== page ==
On Saturday morning I woke up at four-forty AM. I was supposed to go for a ride with some buddies, but there was no way I was going to go. As I was laying in bed with my eyes still closed, I listed the reasons in my mind.
1. It was supposed to be raining. by concentrating, I could hear that it was not raining outside. Yet. But it was supposed to start raining anytime, and I was just getting over a cold so going for a bike ride in the rain – not a smart idea.
2. I still had a headache and a cough. In bed I experimented with breathing deeply to see if I could trigger a cough. No luck. The ‘ol lungs worked just fine. “But”, I reasoned, “When I am riding my bicycle, I will be breathing much harder than when I am in bed, and so I will probably be coughing a lot on my bike.”
3. I had gone to bed at 11 PM last night, only five hours and forty minutes or so earlier. My eyeballs were tired. People are not supposed to go on rides on such little sleep. Unsafe.
4. It was supposed to be a hard ride, and that is a little scary anyway in the dark. Trying to draft off of somebody, and the only thing you can really see is this blinking little red taillight.
“I will just text my buddies and tell them I am not going to make it” I thought. But the phone was downstairs – Blast!
My phone was laying on my bike kit in the office downstairs. My kit was folded on top of by bike shoes. Double Blast! My past self had outsmarted me. I got dressed in my kit and peered out the window, trying to see if it was raining. The ground was bone dry, but sometimes the rain comes down really gently. Not this time though. The sky was dry too.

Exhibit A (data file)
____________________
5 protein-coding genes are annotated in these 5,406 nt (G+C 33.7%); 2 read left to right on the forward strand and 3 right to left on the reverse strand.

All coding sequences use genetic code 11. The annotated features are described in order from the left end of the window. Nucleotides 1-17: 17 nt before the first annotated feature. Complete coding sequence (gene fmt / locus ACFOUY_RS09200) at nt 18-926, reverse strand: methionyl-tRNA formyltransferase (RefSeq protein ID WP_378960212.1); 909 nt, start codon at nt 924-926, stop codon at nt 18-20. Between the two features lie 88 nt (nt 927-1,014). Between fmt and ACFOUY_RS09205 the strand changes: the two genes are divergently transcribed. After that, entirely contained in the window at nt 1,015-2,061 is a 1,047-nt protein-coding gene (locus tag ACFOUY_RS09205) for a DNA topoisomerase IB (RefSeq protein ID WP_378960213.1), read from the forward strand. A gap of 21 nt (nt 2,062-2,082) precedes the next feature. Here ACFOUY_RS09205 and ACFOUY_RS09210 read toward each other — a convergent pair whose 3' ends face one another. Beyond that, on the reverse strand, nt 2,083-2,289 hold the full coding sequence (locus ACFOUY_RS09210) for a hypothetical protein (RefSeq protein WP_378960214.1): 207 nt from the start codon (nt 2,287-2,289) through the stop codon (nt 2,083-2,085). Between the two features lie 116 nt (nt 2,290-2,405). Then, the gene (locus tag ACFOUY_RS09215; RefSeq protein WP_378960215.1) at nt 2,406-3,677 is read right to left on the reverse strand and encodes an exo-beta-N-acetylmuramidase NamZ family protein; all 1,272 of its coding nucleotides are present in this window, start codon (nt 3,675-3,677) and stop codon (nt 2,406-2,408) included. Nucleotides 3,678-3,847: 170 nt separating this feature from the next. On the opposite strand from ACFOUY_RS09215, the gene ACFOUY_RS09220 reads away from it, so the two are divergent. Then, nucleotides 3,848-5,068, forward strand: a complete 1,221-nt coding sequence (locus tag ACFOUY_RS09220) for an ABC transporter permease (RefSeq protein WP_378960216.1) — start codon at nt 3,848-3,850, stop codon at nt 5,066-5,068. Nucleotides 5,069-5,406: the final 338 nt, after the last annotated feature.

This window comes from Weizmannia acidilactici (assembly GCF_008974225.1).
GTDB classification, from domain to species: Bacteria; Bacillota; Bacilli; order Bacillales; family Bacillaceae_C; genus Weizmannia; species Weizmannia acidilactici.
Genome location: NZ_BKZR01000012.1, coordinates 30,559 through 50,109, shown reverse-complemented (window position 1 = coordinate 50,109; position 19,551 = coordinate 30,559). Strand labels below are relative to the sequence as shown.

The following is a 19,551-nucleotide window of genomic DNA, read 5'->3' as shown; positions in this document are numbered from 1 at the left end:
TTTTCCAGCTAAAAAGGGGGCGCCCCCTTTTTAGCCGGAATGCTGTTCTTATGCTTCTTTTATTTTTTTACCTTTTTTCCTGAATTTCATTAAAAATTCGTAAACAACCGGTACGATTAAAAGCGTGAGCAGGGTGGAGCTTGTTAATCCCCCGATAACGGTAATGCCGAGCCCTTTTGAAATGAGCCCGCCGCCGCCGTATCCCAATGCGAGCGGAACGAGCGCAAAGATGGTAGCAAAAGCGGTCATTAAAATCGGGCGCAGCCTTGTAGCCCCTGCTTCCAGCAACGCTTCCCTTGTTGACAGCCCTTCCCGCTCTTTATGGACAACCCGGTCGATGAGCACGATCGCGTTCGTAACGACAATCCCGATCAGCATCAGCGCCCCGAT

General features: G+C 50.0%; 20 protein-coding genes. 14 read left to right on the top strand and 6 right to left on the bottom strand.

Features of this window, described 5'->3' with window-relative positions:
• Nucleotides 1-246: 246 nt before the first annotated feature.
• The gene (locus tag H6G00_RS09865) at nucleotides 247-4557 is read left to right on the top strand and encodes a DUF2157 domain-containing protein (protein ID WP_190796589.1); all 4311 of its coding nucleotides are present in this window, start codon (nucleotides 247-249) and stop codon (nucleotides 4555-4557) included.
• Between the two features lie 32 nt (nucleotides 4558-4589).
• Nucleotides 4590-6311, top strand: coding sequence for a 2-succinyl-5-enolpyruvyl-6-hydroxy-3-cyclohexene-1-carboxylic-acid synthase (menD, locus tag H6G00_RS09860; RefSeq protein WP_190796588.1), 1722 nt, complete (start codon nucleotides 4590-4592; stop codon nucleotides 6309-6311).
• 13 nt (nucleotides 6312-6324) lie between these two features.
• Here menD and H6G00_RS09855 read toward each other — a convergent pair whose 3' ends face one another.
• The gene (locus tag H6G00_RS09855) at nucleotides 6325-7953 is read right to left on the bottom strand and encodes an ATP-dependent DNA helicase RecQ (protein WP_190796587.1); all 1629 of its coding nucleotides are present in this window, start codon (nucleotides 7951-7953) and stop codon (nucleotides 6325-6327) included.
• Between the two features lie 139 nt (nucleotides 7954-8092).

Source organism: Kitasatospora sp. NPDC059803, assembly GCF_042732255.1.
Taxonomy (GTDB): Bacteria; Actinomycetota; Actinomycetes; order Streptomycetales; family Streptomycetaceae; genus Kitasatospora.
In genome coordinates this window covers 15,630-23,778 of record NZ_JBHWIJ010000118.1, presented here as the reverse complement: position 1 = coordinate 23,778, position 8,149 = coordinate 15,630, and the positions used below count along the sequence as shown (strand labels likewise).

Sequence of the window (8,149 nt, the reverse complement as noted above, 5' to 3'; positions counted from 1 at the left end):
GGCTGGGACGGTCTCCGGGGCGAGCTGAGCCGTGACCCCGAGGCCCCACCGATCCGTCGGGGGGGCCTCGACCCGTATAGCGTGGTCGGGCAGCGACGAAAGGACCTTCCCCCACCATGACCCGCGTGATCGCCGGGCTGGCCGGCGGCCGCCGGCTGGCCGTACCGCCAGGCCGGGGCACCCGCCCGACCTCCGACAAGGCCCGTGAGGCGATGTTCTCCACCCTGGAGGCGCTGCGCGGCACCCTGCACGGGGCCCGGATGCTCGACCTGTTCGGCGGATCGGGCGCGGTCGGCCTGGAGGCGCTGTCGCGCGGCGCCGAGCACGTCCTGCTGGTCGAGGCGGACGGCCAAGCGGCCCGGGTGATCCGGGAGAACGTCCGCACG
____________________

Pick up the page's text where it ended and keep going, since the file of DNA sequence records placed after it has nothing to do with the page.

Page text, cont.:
When I got outside Matt was waiting for me. Randy was down the street. The three of us tucked into a paceline easily, like we had practiced it.
I tried out all of my excuses from the back of the paceline. “Y’all are going to have to lead.” I said, “I am too sick. Pneumonia – self diagnosed.” I forced out a cough to demonstrate. It came out weak and creaky, like a shaking a paper bag full of dry leaves. I didn’t try it again. Besides, I didn’t need to – the air was cool on my forehead, and I couldn’t feel my headache anymore. My legs felt light and quick.
From the front of the paceline, Randy turned around. “I have new, faster bike shoes.” Randy said, “Y’all are going to have to try to keep up.” And then we took off, winding down Minnahaha under the 35W bridge toward the Falls and the Mississippi.
National Geographic recently came out with a list of the 25 happiest cities in the United States. Minneapolis made the list, cruising in at a respectable 20. But the guy who put the list together, Dan Buettner, called out an interesting thing about happiness: ” There is a high correlation between bikeability and happiness in a city” Dan said.
Right on, Dan, Right on.